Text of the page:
H. ROSIN: Honestly? No, I was not interested. I mean, I am really terrified of heights. Like, I can barely look out a third-floor window. I knew my brother had gone skydiving in college, so I called him up thinking maybe he would go with her instead.

UNIDENTIFIED MAN #1: No, I'm not doing it. I did it already.

H. ROSIN: And?

UNIDENTIFIED MAN #1: And it's psychotic. So...

H. ROSIN: But what do you mean it's psychotic? Like, why?

UNIDENTIFIED MAN #1: OK. Go to something that says granny skydives fail.

H. ROSIN: (Laughter). That's where you're sending me?

UNIDENTIFIED MAN #1: Yeah. No, go to YouTube.

H. ROSIN: All right. I'm...

UNIDENTIFIED MAN #1: No, no, watch it. Watch it. No, seriously, just watch it while you're on the phone and see what the hell happens here.

(SOUNDBITE OF MUSIC)

H. ROSIN: OK. Granny really does not want to get out of the plane. She's gripping the sides of the door. So the skydiving dude - he has to pry her hands off the side of the plane and then shove her out.

Jesus.

UNIDENTIFIED MAN #1: Keep looking. Yeah.

H. ROSIN: Oh, my God. Oh, my God.

As they free fall, her butt starts to slip out of the harness that's attaching her to the parachute. And then she keeps slipping until she's practically hanging from her ankles by this little strap in the sky.

Ah.

UNIDENTIFIED MAN #1: (Laughter).

H. ROSIN: Granny makes it to the ground alive but barely.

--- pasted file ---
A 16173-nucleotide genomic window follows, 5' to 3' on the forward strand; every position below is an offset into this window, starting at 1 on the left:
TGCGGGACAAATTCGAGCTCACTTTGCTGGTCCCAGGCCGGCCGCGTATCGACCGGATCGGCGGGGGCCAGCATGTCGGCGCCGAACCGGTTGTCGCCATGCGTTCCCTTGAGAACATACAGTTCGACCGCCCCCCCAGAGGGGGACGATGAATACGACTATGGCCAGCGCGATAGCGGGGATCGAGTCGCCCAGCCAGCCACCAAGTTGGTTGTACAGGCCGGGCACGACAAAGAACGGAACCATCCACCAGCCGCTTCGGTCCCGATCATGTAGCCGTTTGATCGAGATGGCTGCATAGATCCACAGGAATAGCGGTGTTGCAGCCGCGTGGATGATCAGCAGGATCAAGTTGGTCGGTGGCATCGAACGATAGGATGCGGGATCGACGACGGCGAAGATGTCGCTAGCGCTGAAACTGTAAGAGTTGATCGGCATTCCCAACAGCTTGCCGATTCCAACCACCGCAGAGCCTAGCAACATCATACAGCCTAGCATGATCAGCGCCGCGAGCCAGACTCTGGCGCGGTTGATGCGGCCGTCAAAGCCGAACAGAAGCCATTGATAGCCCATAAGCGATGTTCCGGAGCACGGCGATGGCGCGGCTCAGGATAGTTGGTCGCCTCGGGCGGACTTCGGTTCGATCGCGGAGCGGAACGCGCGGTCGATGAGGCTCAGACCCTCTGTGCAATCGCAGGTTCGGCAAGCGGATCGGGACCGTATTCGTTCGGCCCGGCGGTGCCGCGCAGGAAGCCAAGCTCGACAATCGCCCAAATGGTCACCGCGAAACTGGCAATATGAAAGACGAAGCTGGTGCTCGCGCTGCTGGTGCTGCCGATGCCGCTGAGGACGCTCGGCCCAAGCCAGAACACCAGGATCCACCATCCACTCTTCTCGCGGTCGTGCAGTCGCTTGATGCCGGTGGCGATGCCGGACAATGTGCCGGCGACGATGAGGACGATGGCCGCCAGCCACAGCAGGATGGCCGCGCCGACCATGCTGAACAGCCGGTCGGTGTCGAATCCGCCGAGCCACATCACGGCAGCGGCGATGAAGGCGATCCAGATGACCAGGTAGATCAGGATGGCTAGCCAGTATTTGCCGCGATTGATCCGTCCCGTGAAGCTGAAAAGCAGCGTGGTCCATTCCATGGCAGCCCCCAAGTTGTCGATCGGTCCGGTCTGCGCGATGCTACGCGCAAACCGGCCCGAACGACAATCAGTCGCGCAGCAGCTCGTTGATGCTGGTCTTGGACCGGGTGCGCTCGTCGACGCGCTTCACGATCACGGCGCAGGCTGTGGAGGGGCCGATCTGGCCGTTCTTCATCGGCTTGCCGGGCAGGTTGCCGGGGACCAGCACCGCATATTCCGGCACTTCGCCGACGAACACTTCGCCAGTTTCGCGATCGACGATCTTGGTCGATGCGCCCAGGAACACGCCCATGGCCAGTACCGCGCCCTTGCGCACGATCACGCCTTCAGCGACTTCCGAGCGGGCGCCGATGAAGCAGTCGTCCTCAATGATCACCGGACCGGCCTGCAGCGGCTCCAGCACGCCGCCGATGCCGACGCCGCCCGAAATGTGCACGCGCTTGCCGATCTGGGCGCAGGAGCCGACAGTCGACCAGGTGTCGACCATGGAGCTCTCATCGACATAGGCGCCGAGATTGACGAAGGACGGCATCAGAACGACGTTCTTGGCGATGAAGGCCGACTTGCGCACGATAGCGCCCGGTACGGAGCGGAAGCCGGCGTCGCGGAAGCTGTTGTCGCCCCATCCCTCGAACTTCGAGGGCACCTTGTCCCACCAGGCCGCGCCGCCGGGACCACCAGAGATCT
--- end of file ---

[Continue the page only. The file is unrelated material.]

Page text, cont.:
(SOUNDBITE OF MUSIC)

H. ROSIN: Why did you show me this?

UNIDENTIFIED MAN #1: Because (laughter) - 'cause your mom's about to embark about something that's [expletive] stupid as that.

H. ROSIN: Wow. This was, like, really not helpful. This was really not helpful.

UNIDENTIFIED MAN #1: No, I wasn't trying to help you.

H. ROSIN: All right.

(SOUNDBITE OF MUSIC)

H. ROSIN: If I was going to be a good daughter, I needed a reason to jump. So I texted her, why do you want to do this?

All right. Can you just read what you texted to me?

M. ROSIN: Oh, this one?

H. ROSIN: Yeah.

M. ROSIN: OK. Up there, we'll say hello, and we'll meet someday.

H. ROSIN: That was her idea.

(SOUNDBITE OF MUSIC)

H. ROSIN: Up there, she would catch a glimpse of her husband, deliver a message.

M. ROSIN: Yeah. That's exactly the thought, you know? We'll say hello to him, and we'll tell him we are going to meet someday again. And this is to give you some early (ph) comfort, you know? You know, you're hoping that you will really see him one day, you know, no matter where, no matter what. But that's exactly what I want. Yeah. It will be great.

H. ROSIN: It was a little deathwishy (ph), but you'd have to have a heart of coal not to be moved by this - this ballet in the air. My dad leaps from above, my mom from below. They meet for a second and then separate - a vow to meet again soon. The end.

(SOUNDBITE OF MUSIC)

UNIDENTIFIED WOMAN #1: All right, guys. We're going to start getting load one trained up (ph).

H. ROSIN: Load one?

M. ROSIN: I'm so excited.

(SOUNDBITE OF MUSIC)

H. ROSIN: Welcome to the fourth season of INVISIBILIA. I'm Hanna Rosin.

SPIEGEL: And I'm Alix Spiegel. INVISIBILIA is a show about all of the invisible forces that shape human behavior - our beliefs, concepts, emotions. This season, we have tales of bank robbers, publicly shaming harassers and spies who are coming for your mom. Lulu Miller, our other host, is moving into a contributing editor role with the show, so you'll hear from her later this season.

H. ROSIN: But today, we're asking what's the best way to lose? We look for clues in grammar, in my mom's desire to jump out of an airplane...